|author:||Bas V.J.M. Huisman|
|title:||Formal Analysis and Comparison of Siemens' DIS based architectures|
|keywords:||simulation, DIS, architecture, broker, SPIN|
dr.ir. C. van Sloten (MB) ,
Joost-Pieter Katoen ,
prof.dr.ir. Hans Hellendoorn (Siemens) ,
ir. Frederik Beeftink (Siemens)
The simulation business is a business in which expensive simulators are used to train people in a certain field of expertise. A simulator performs this task by simulating the real world and stimulating the trainee as would happen in the real world. Due to the (high) level of imitation, the trainee behaves (and becomes conditioned) as he would in the real environment thus learning the required skills.
Often a group of simulators are connected to extend the training possibilities. These connected simulators allow training that is impossible in "stand-alone" simulators. Examples are tactical training and training involving a great deal of (in)direct human-human interaction. Computer generated entities with which the trainee has to cope cannot be compared with the behavior of real humans.
When simulators are connected the importance of certain (technical) aspects like protocol, latency and mutual exclusion become more evident. To cope with these general problems in a unified way, standards are devised. Examples are Dis- tributed Interactive Simulation (DIS) and High Level Architecture (HLA). The problem domain of inter simulator communication is abstracted to "elementary" Publish/Subscription.. The publish/subscription abstraction, DIS, the DIS based broker and HLA are modeled using a model language called Promela In order to prove if a model is correct a formal specification of what "correct" must be made. Using the Promela language we create LTL which in turn can be applied on the models in order to prove their correctness. When the models and the LTL formulae are finished a tool called SPIN is used to verify wether the models are correct.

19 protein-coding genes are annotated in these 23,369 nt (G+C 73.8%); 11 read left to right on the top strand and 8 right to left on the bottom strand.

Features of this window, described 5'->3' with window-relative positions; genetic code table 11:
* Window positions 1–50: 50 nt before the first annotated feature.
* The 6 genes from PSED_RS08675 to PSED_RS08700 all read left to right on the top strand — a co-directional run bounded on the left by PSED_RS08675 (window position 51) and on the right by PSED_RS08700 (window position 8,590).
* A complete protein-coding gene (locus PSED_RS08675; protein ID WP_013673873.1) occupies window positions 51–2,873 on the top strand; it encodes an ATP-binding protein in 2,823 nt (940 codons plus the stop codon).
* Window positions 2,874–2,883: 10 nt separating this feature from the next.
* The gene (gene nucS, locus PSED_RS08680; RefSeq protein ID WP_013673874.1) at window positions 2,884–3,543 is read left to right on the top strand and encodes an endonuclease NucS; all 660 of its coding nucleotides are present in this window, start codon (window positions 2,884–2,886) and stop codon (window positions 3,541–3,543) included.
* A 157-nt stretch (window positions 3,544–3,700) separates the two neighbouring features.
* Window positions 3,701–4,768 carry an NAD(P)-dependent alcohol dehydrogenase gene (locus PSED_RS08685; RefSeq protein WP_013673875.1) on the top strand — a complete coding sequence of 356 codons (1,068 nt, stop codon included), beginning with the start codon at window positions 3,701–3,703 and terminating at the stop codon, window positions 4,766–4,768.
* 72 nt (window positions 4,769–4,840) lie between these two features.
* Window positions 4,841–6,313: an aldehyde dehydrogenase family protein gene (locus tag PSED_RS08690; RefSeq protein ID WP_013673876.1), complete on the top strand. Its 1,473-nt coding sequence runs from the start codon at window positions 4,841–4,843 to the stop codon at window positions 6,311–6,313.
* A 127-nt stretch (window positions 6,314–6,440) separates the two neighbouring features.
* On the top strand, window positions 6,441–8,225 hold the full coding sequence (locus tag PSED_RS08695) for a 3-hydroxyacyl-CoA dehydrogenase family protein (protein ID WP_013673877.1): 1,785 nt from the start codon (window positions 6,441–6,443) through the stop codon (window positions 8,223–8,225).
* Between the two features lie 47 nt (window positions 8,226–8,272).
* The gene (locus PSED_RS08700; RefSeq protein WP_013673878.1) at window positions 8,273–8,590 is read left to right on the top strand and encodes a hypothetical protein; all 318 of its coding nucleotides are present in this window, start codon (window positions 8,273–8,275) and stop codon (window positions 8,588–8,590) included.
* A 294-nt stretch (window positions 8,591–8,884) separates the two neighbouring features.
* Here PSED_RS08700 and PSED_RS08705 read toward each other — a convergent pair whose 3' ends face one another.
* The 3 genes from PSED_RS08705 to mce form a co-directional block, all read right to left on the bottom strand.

SPIN searches the states in the model to find a counterexample situation in which the formula does not hold. If it does find such an example, SPIN will report so. If it does not find an example we have proven that (for the model) the described formula is true. In English a formula can be statements like "It is always the case that when a message is send, it must be received". The modeling has created a better insight in how SPIN does the job of verification. For example it is shown that the verification of large models is not possible due to memory restrictions. It is however shown to be possible to correctly de- scribe the publish/subscription, broker, DIS and HLA functionality in SPIN and verify them.